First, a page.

(j3.2006) (SC22WG5.4092) Standard intrinsics and coarrays
Tue Oct 20 10:06:25 EDT 2009
N.M. Maclaren wrote:
> In 13.5, Standard generic intrinsic procedures, after Table 13.1, add
> the new paragraphs:
In all the cases below, I assume you mean "unordered segments" rather
than "unordered images".
> EXECUTE_COMMAND_LINE shall not be be called in two unordered images.
I'm not sure this is a necessary restriction, but it does seem to leave
some unanswered questions. Even conforming to this restriction, many
images could have commands in concurrent execution because
EXECUTE_COMMAND_LINE may return before the launched command completes.
> RANDOM_SEED shall not be be called in two unordered images, nor
> shall RANDOM_NUMBER and RANDOM_SEED be called in two unordered
> images. It is processor dependent whether all images use a common
> generator or whether each image uses a separate one.
Disallowing RANDOM_NUMBER in concurrently executing segments severely
cripples using Fortran 2008 to parallelize a huge class of trivially
parallel applications - Monte Carlo codes. I think the last sentence
is OK. If a common generator is used, it is the vendor's responsibility
to have proper locks. (Vendors have already dealt with this issue in the
OpenMP context.) I would expect the normal case to be separate
generators for each image. The user chooses different seeds based on the
image number to avoid using the same sequence on each image. This has
been the mode of operation for MPI codes for a long time. People would
expect to use the same scheme with natively parallel codes in Fortran.
Asking them to rewrite the structure of these codes is neither
reasonable nor necessary.
> CPU_TIME, DATE_AND_TIME, GET_COMMAND, GET_COMMAND_ARGUMENT,
> GET_ENVIRONMENT_VARIABLE and SYSTEM_CLOCK may be called in unordered
Which is already the case if you say nothing.
, but it is processor dependent whether the results they return
> are dependent on which image calls them.
I think the real issue is that it is processor dependent whether the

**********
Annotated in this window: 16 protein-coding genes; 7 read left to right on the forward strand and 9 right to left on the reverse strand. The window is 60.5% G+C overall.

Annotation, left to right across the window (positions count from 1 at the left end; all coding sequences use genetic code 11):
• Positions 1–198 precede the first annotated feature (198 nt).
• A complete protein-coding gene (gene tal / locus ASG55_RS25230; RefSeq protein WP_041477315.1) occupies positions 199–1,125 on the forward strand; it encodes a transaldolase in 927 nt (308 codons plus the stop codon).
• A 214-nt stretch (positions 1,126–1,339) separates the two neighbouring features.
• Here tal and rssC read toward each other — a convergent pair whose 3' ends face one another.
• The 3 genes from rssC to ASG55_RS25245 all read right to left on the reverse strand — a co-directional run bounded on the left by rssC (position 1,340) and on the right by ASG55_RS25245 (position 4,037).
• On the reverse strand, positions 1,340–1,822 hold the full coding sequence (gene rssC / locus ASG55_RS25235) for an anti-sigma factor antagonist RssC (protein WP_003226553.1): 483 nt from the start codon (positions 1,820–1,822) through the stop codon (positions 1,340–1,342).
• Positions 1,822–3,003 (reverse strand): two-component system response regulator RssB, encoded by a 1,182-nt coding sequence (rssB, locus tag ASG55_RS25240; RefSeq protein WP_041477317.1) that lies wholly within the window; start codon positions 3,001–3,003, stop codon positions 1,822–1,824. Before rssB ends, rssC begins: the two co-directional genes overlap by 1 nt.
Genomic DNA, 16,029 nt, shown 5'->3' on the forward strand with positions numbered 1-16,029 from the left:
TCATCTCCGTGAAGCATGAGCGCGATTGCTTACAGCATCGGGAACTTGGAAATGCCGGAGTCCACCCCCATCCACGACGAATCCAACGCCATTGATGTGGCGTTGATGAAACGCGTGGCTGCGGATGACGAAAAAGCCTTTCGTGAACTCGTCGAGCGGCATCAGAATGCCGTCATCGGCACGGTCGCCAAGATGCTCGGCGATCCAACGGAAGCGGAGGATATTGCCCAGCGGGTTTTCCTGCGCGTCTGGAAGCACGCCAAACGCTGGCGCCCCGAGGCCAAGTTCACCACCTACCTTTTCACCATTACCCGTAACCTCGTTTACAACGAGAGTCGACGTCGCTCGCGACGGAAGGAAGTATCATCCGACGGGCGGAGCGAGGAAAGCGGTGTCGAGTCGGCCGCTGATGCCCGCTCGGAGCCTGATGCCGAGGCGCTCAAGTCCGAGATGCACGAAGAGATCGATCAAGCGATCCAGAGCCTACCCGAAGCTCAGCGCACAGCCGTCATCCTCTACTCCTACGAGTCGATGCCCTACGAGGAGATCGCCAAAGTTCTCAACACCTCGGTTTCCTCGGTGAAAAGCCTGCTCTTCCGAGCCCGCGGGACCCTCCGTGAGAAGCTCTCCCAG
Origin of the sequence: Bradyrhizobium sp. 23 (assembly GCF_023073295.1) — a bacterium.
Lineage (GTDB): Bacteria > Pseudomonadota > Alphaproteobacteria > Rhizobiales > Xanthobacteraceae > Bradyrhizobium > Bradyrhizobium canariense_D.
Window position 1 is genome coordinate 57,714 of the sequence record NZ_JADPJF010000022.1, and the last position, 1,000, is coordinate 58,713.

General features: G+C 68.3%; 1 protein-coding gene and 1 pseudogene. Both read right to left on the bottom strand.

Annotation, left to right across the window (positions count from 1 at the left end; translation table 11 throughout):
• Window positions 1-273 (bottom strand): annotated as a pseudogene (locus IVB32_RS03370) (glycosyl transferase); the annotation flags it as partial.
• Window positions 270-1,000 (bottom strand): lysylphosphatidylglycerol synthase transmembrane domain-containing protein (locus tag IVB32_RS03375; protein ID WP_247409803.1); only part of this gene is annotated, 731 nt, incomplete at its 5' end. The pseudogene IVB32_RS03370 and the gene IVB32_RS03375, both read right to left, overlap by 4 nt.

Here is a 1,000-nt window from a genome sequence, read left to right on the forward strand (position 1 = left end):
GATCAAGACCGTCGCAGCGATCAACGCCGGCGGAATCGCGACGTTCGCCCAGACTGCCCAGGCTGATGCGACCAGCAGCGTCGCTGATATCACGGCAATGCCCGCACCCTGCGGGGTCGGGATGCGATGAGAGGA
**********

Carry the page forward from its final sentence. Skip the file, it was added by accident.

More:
clocks used to determine the returned values for CPU_TIME,
DATE_AND_TIME, and SYSTEM_CLOCK on each image are synchronized. A
statement along those lines might be useful.
I don't see how there would be a problem with GET_COMMAND or
GET_COMMAND_ARGUMENT. If an environment variable is never changed
during execution of the program, then I don't see an issue with
The more interesting case is if one segment sets an environment variable
(by calling a C library routine, for example), and then another segment
executes GET_ENVIRONMENT_VARIABLE expecting to get the value set by the
other segment. Is the action of setting the environment variable visible
to all images? If it is, then the even-half-aware programmer would
realize that the GET segment needs to execute after the SET segment, as
would be the case for ordinary Fortran variables. However, environment
variables are not covered by the segment ordering rules. For
environment variables, I think this is similar to the case where a
programmer opens a file on image 1, writes data, and closes the file,
and then on image 2 opens/reads/closes the file. The programmer has to
order the segments on image 1 and image 2 for this to make sense. Users
are responsible for ordering external actions when necessary.
> All other standard intrinsic procedures may be called in unordered
> images, subject only to their argument use following the rules in
Bill Long longb at cray.com
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